Whenever I speak about photography these days I start by defining where we as photographers are with the medium by denying its importance as a traditional practice. That may sound like a strange place to start, but let me explain. I am not being provocative simply to be provocative here, but to challenge a pre-conceived understanding of the role of the photographer and more importantly the photograph.
We have long understood the dictum that we are “all photographers now” due to the democratisation of the medium thanks to the smartphone, but our engagement with the photograph is rarely explained to those non-photographers now being perceived as photographers or at least the makers of photographs. The reality is of course that photography is no longer based upon the maker, but the receiver, the person who sees and engages with the image and that engagement is occurring constantly throughout the average day for the majority of people. Not through books or exhibitions, but through every other aspect of our engagement with popular culture and our decision making process’s.
Everything we buy online is informed by the photographic image. Our decisions are no longer based on touch, feel, weight or perceived quality, they rely upon a digital image and the photographers rendering of that object. A situation that the Covid years have quickened.
How we dress, what we eat, the houses we buy, the films we see, the cars we drive and how we vote are all decisions informed by the photographic image. In this sense we can confidently use the term visual language when referring to photography. It is no longer confined by the perception of the role of the successful photograph; it is now let loose to inform and influence outside of accepted professional practice criteria.
Understanding photography as a visual language provides transferable skills relevant to many occupations many miles from that of the photographer.
This in turn places more emphasis on the professional photographer to clearly define and evidence what they are bringing to the party, but that is a discussion for another time. One I have discussed many times in previous articles, books and on my podcast. I have also raised similar issues concerning the use of the photograph as evidence by the non-photographer, not evidence as is perceived by the academic dissecting the possibilities of subjective/objective truth within the photographic image, but the truth of what is seen by a doctor, built by a bricklayer, fitted by a plumber, created by a chef, experienced by a policeman or revealed by an investigator.
These are the non-photographer photographers, people using the photographic medium on a daily basis as part of their trades and professions, not connected with photography.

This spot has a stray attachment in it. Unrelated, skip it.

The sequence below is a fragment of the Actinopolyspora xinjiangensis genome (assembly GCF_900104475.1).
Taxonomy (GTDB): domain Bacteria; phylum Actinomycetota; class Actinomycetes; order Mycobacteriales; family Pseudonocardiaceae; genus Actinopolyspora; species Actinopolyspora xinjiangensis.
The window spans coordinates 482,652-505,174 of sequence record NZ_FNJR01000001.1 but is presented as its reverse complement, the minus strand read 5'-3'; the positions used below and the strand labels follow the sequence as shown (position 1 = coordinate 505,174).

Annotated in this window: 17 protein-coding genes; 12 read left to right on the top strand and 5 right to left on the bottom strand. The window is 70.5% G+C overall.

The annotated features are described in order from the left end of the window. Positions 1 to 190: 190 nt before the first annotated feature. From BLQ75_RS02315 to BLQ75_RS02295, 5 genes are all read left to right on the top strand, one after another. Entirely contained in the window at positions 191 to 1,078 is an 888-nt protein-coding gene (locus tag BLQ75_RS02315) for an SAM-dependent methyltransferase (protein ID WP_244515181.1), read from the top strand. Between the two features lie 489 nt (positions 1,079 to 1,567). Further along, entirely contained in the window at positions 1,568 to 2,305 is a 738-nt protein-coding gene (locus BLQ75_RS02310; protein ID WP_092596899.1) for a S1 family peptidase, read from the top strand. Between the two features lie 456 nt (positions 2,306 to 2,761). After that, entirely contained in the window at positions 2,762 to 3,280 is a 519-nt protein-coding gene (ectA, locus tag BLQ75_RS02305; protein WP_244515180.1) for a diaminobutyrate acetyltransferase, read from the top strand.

People for whom lighting, depth of field, exposure, the rule of thirds or any other consideration the photographically engaged or trained may consider to be the essence of what makes a successful photograph have no relevance. Their reliance upon photography is purely evidential, used as a record from which to gain additional information or to act as proof of a job well done.
I have no problem with this, in fact I can only see positives coming from this increased engagement with the medium. This is smartphone photography that has no need to define its self as such through a hashtag or disclaimer. It is not produced for books or galleries, but it will be archived and kept on record within the companies and institutions these people work for. In this sense it is a living and breathing evolving archive of our times. Niche I will agree, but valuable all the same.
Some of these people may explore photography further, some may not. It doesn’t matter, but what I believe does matter is that those engaged with the medium as a profession need to recognise and respect those who are not. This should not be a them and us situation. Photography is no longer under sole ownership of the photographer. It cannot be controlled or restricted to meet the expectations of a few or defined by the camera used, a level of photographic education or outdated beliefs. I can see no sense in adopting a King Canute role only to be overcome by the never ending tide, to me it makes more sense to put on some swimwear and dive right in.
Dr. Grant Scott is the founder/curator of United Nations of Photography, a Senior Lecturer and Subject Co-ordinator: Photography at Oxford Brookes University, Oxford, a working photographer, documentary filmmaker, BBC Radio contributor and the author of Professional Photography: The New Global Landscape Explained (Routledge 2014), The Essential Student Guide to Professional Photography (Routledge 2015), New Ways of Seeing: The Democratic Language of Photography (Routledge 2019). His film Do Not Bend: The Photographic Life of Bill Jay was first screened in 2018 www.donotbendfilm.com. He is the presenter of the A Photographic Life and In Search of Bill Jay podcasts.
© Grant Scott 2022